What Would Enhance Or Aggravate A DWI Charge In Westchester County?
Statutorily, a DWI is aggravated if the blood alcohol content (BAC) is 0.18% or greater. It’s still a misdemeanor (if there isn’t a prior conviction for DWI within ten years), but it signifies a higher degree of offense and there are correspondingly higher penalties.In terms of prosecutorial policy, another aggravating factor is whether or not there was a motor vehicle accident. Often, there’s a single car accident where the motorist is alone in their vehicle and they go off the road, striking a post, a wall, or just getting stuck in a ditch or snow bank. Then there are accidents that involve another vehicle and they can be aggravated even further where there are personal injuries involved.
A BAC of 0.14 and above or any other aggravating factor, including a prior arrest for DWI, may become a barrier to a reduced offer by the prosecution. An unlicensed operator charge in Westchester County in conjunction with a DWI is also considered an aggravating factor. In these circumstances, they often take plea bargain offers off the table – that is, unless some mitigating factor is discovered or otherwise presents during the pretrial process.
What Are The Penalties Associated With A First Time DWI Conviction In New York?
For a first time offender, the distinction between DWI and DWAI becomes paramount because if you can get the DWI charge reduced to a DWAI – it is a violation with lesser penalties and not a crime. That is, your arrest record will still be free of any criminal conviction for the offense. If you are convicted of a DWAI, you will be able to honestly state that you have never been convicted of a crime. It’s an extremely important factor to consider.
Technically, the distinction between a violation and a crime is defined by the penalty. A violation is punishable by only up to 15 days in jail while a misdemeanor is punishable by up to a year in jail. A felony is a crime punishable by more than a year of incarceration. It would be very rare for someone to actually be sentenced to the 15 days in jail on a DWAI because if there was some basis to do that, they wouldn’t be getting the benefit of the reduced offer in the first place.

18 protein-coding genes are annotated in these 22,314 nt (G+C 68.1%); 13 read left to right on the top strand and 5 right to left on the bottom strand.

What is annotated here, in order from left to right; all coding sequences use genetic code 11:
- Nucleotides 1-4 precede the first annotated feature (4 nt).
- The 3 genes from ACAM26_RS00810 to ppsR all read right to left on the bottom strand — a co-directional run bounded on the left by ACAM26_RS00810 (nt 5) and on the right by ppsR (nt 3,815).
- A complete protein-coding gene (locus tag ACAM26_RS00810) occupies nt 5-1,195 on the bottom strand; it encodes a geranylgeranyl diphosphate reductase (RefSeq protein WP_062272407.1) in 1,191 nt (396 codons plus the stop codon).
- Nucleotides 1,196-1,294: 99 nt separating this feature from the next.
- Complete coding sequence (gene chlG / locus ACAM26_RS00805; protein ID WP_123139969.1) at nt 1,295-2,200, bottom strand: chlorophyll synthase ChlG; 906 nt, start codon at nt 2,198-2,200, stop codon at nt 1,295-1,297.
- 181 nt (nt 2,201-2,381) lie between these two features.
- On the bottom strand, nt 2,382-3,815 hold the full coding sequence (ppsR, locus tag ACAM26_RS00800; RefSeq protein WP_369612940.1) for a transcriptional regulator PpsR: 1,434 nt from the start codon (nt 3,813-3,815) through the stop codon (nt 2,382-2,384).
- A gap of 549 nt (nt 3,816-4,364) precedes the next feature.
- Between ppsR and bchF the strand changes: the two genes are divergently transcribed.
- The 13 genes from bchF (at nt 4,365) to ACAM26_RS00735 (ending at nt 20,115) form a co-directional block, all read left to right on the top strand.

A DWAI carries a 90 day suspension. A DWI carries a six month minimum revocation. A lot of problems can ensue with a revocation. If it’s a suspension, the motorist is simply required to go to any DMV office after the expiration of their period of suspension. The DMV will check to confirm the 90 days have passed and that they’ve taken any classes that are required. The motorist simply pays a suspension lift fee of about $75 and the suspension is immediately lifted and their full driving privileges are restored on the spot.
In contrast, if they’re revoked with a DWI, it’s a six month revocation at minimum, meaning the DMV retains the right to prolong it past the six months based on the motorist’s driving history (but usually do not.) In most cases of a first offense DWI, the revocation period actually could be a little less according to DMV if the motorist completes their required courses early and the conditions of their sentence.
Reinstating one’s driving privileges after a revocation requires a reapplication to the DMV because your privilege to drive has been revoked and not merely suspended. You should reapply about two months since the application goes to the DMV in Albany and sits there for a month or two before being actually processed. The fines range is also higher. The fines for a DWAI are $300 with a $260 surcharge. The fines for a DWI are between $500 and $1000 with a $400 surcharge. You also have to take the impaired driver program with either offense involving alcohol if you want to apply for a conditional license during the period of suspension or revocation which will allow the motorist some degree of restricted driving.
For more information on Aggravated DWI & DWAI Charges In NY, an initial consultation is your next best step. Get the information and legal answers you are seeking by calling (914) 301-7500 today.